Have fun celebrating Ramadan as a family with these festive crafts and activities that will also teach kids the history of the holiday.

By Imani Bashir
May 14, 2020
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MARCO LONGARI/AFP/Getty Images

Ramadan is the ninth month of the Islamic calendar, also known as the Hijri (lunar) calendar. Hijri marks the migration (aka Hijrah) of the Prophet Muhammad and his companions from Mecca to the city of Medina in Saudi Arabia. This holiday (from April to May in 2020) is very special to 1.8 billion Muslims around the world for many reasons.

Firstly, fasting during Ramadan is one of the five pillars of obligations that Muslims are expected to fulfill in the Islamic faith. Secondly, the month of Ramadan marks the revelation of the holy book the Quran. This book was believed to have been revealed in this ninth month to the Prophet Muhammad. Lastly, it is written that the holiest night of the year is during this month and it is called "Laylatul Qadr" or the "Night of Power."

For 30 days, Muslims who have reached puberty and are not sick, elderly, pregnant, menstruating, or breastfeeding fast. They eat "suhoor" before the dawn prayer "Fajr" comes in and will break their fasts for "iftar" just as the evening prayer "Maghrib" comes in. It is also a month where charity is given in the form of "zakat"—another pillar of Islam. And then there is a celebration at the end called "Eid al-Fitr," which means "festival of breaking the fast."

Giving your kids a history lesson may not be the best way to get them excited about Ramadan. But here are five fun activities that will teach your children about the holiday and bring more joy into family time (especially while staying indoors during the coronavirus pandemic).

Create a Fun Calendar

For the 30 days of Ramadan, you can jazz up your calendar by marking each one with stickers, stamps, or individual cutouts to show each passing day. Decorating a calendar can also help children learn the differences between the Gregorian and the lunar calendars.

Take it a step further by picking one new thing about Ramadan or the Islamic faith to learn together each day. You can choose a theme for the week like the prophets, daily prayers, learning basic Arabic words or phrases, and each day of the week will represent learning something under the theme. Your children can teach everyone what their theme of the day is.

Be Philanthropic With a Sadaqat Box

Ramadan is the holiest month on the Islamic calendar and teaches us all to be more charitable. Engage in some arts and crafts by creating a sadaqat box (or charity box) using a shoe box, tissue box, or any other compact-sized box and making it colorful. Include things that are special to this month like a crescent moon, stars, and lanterns. You can even take your box up a notch by draping any holiday lights you may have in the house. Everyone can put money inside each day and choose a cause that you all believe in to donate at the end.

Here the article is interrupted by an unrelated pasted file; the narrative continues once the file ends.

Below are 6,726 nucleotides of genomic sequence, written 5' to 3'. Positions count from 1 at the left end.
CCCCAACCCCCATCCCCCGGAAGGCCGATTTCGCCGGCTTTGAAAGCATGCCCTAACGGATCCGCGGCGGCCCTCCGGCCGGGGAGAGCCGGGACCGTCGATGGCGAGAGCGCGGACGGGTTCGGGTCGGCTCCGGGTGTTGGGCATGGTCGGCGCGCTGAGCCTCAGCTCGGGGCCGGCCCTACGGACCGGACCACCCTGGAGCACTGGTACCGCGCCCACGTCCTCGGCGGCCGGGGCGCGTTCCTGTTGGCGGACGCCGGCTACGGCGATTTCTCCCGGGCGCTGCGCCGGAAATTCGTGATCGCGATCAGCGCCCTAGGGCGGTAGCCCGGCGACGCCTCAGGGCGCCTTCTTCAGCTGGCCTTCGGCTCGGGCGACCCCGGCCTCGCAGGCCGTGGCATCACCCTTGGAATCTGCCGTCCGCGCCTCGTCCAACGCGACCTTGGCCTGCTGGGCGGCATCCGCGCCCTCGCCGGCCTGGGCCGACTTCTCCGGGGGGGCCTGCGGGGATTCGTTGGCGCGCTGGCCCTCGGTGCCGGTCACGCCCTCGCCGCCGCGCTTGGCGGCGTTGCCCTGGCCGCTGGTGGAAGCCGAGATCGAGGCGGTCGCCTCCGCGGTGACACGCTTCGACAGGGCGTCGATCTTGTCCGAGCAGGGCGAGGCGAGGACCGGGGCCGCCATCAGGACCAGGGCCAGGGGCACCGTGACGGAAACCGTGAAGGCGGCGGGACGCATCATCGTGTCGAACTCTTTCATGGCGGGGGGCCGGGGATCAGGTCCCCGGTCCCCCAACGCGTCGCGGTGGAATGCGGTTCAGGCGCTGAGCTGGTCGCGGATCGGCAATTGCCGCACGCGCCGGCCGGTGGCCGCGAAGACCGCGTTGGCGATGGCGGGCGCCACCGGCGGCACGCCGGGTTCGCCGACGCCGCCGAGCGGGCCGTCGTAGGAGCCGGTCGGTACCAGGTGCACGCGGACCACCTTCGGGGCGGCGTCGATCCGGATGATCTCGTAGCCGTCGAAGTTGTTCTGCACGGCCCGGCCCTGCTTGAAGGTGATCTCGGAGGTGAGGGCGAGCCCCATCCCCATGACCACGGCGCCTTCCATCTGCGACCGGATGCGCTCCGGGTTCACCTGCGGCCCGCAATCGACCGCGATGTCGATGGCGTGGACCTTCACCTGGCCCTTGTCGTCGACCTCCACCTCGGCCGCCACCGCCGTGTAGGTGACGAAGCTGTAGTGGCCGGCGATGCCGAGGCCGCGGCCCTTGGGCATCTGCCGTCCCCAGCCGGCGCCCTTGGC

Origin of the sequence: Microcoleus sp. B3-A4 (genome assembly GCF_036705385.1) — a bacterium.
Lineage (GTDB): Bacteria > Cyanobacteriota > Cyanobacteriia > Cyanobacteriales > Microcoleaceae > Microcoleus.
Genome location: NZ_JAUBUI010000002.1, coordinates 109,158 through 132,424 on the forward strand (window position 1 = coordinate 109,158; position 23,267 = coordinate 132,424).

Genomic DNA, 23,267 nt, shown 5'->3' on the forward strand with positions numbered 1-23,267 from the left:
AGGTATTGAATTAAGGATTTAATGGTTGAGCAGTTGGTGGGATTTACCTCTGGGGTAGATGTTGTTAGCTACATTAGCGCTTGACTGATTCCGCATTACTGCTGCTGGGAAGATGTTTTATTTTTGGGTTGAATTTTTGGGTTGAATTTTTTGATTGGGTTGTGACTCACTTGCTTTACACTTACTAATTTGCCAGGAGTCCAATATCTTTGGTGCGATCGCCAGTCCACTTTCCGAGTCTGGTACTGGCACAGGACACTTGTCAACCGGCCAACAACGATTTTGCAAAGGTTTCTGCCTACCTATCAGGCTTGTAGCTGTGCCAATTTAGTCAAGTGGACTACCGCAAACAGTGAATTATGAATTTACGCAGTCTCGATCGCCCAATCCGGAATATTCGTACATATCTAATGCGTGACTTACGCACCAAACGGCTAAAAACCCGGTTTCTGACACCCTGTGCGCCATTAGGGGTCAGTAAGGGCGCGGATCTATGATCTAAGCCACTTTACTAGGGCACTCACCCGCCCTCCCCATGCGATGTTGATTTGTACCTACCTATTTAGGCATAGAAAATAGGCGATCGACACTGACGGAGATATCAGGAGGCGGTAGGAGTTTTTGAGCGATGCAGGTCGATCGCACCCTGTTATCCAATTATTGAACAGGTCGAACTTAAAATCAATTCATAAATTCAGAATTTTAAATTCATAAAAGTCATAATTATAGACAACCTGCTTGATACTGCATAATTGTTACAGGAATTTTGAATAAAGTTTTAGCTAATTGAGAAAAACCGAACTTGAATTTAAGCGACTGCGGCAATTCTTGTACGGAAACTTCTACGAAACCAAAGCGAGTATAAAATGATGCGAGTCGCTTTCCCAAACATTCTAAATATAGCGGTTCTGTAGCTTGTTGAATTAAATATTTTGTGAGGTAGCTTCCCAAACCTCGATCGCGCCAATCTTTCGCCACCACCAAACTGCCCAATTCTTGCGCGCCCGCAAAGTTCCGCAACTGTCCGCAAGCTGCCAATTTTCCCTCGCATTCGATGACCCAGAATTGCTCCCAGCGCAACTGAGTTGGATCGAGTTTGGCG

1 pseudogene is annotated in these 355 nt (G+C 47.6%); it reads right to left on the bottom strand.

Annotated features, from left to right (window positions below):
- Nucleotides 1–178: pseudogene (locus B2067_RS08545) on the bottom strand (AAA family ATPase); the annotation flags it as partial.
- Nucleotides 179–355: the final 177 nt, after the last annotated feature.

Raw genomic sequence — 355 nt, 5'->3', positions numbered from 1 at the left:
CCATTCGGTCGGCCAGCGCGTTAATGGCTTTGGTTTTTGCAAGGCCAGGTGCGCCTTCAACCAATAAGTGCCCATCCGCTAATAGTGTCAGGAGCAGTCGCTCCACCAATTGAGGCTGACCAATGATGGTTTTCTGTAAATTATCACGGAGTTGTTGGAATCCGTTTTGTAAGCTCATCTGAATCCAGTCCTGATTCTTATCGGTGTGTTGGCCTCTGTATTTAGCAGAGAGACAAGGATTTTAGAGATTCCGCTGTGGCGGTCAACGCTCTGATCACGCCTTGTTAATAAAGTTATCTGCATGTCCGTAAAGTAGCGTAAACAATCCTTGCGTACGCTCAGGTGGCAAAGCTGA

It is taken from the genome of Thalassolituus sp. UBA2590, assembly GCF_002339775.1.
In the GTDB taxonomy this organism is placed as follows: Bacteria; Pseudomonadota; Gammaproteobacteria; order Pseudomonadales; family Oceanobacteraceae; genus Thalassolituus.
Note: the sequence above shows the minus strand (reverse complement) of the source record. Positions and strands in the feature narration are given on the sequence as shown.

Also, another way of giving charity is through counting your blessings. Your sadaqat box can also be filled with notes of what you're grateful for each day. It is a great way to remember those who may have less. By the end of the month everyone can randomly choose a note and read them aloud.

Learn the Phases of the Moon

Because this month coincides with the phases of the moon, it is an awesome learning tool for children. The month begins with the sighting of the new crescent moon which means that each year Ramadan begins about 11 days earlier than the previous year.

Using science and astronomy, you may be able to tell when the month begins and when it ends. In turn, your children can learn the phases of the moon.

Have Fun With Henna Paint

Henna is a temporary, artistic tattoo paste that is often used to represent many exciting occasions such as holidays, marriages, and festivals. At the end of Ramadan, women and girls love to get their outer hands and palms painted with henna designs.

The great thing about henna is that you don't have to be a pro. Online sites such as Amazon and Etsy provide a plethora of henna paste options as well as stencils, but always make sure sellers are credible. Also, be sure to do an allergy test prior to ensure that your child's skin will not react to the henna. And always reach out to your pediatrician first with any other concerns.

Get Festive With Eid Decor

Much like Christmas, Ramadan is a very festive month. Those who celebrate love using lights or even lanterns to make their homes fun for the holiday. Being only one of two holidays that Muslims celebrate, it is a time when everyone exchanges gifts and sweets, and partakes in festivals and family gatherings.

It is also a fun time to create homemade Eid cards. It's a fantastic way to lift spirits and have everyone feel special.

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